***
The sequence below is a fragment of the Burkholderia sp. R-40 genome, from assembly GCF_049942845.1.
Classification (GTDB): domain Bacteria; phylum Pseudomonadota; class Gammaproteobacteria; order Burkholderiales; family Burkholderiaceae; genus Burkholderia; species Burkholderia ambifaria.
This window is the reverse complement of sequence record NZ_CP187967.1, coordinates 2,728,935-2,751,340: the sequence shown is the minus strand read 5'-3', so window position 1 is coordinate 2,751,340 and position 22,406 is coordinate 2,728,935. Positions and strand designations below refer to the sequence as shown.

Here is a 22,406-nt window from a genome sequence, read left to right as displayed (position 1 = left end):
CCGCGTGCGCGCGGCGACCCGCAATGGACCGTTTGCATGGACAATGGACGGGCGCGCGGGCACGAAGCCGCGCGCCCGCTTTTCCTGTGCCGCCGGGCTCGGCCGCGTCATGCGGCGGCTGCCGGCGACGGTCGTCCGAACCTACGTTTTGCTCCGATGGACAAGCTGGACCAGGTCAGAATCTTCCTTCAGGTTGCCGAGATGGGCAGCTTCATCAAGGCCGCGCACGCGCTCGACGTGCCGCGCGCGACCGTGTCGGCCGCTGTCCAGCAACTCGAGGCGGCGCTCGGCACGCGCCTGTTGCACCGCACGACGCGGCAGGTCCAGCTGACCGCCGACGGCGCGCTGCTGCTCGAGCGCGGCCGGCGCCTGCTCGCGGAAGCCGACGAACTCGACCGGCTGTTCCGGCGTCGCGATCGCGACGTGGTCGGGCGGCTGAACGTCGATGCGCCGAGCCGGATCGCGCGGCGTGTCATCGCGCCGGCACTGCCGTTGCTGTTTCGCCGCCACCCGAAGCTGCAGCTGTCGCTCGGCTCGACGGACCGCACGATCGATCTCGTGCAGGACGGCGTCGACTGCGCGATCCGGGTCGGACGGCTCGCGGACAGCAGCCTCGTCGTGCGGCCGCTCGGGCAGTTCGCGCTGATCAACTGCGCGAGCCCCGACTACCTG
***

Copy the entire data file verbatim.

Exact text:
The sequence below is a fragment of the Burkholderia sp. R-40 genome, from assembly GCF_049942845.1.
Classification (GTDB): domain Bacteria; phylum Pseudomonadota; class Gammaproteobacteria; order Burkholderiales; family Burkholderiaceae; genus Burkholderia; species Burkholderia ambifaria.
This window is the reverse complement of sequence record NZ_CP187967.1, coordinates 2,728,935-2,751,340: the sequence shown is the minus strand read 5'-3', so window position 1 is coordinate 2,751,340 and position 22,406 is coordinate 2,728,935. Positions and strand designations below refer to the sequence as shown.

Here is a 22,406-nt window from a genome sequence, read left to right as displayed (position 1 = left end):
CCGCGTGCGCGCGGCGACCCGCAATGGACCGTTTGCATGGACAATGGACGGGCGCGCGGGCACGAAGCCGCGCGCCCGCTTTTCCTGTGCCGCCGGGCTCGGCCGCGTCATGCGGCGGCTGCCGGCGACGGTCGTCCGAACCTACGTTTTGCTCCGATGGACAAGCTGGACCAGGTCAGAATCTTCCTTCAGGTTGCCGAGATGGGCAGCTTCATCAAGGCCGCGCACGCGCTCGACGTGCCGCGCGCGACCGTGTCGGCCGCTGTCCAGCAACTCGAGGCGGCGCTCGGCACGCGCCTGTTGCACCGCACGACGCGGCAGGTCCAGCTGACCGCCGACGGCGCGCTGCTGCTCGAGCGCGGCCGGCGCCTGCTCGCGGAAGCCGACGAACTCGACCGGCTGTTCCGGCGTCGCGATCGCGACGTGGTCGGGCGGCTGAACGTCGATGCGCCGAGCCGGATCGCGCGGCGTGTCATCGCGCCGGCACTGCCGTTGCTGTTTCGCCGCCACCCGAAGCTGCAGCTGTCGCTCGGCTCGACGGACCGCACGATCGATCTCGTGCAGGACGGCGTCGACTGCGCGATCCGGGTCGGACGGCTCGCGGACAGCAGCCTCGTCGTGCGGCCGCTCGGGCAGTTCGCGCTGATCAACTGCGCGAGCCCCGACTACCTG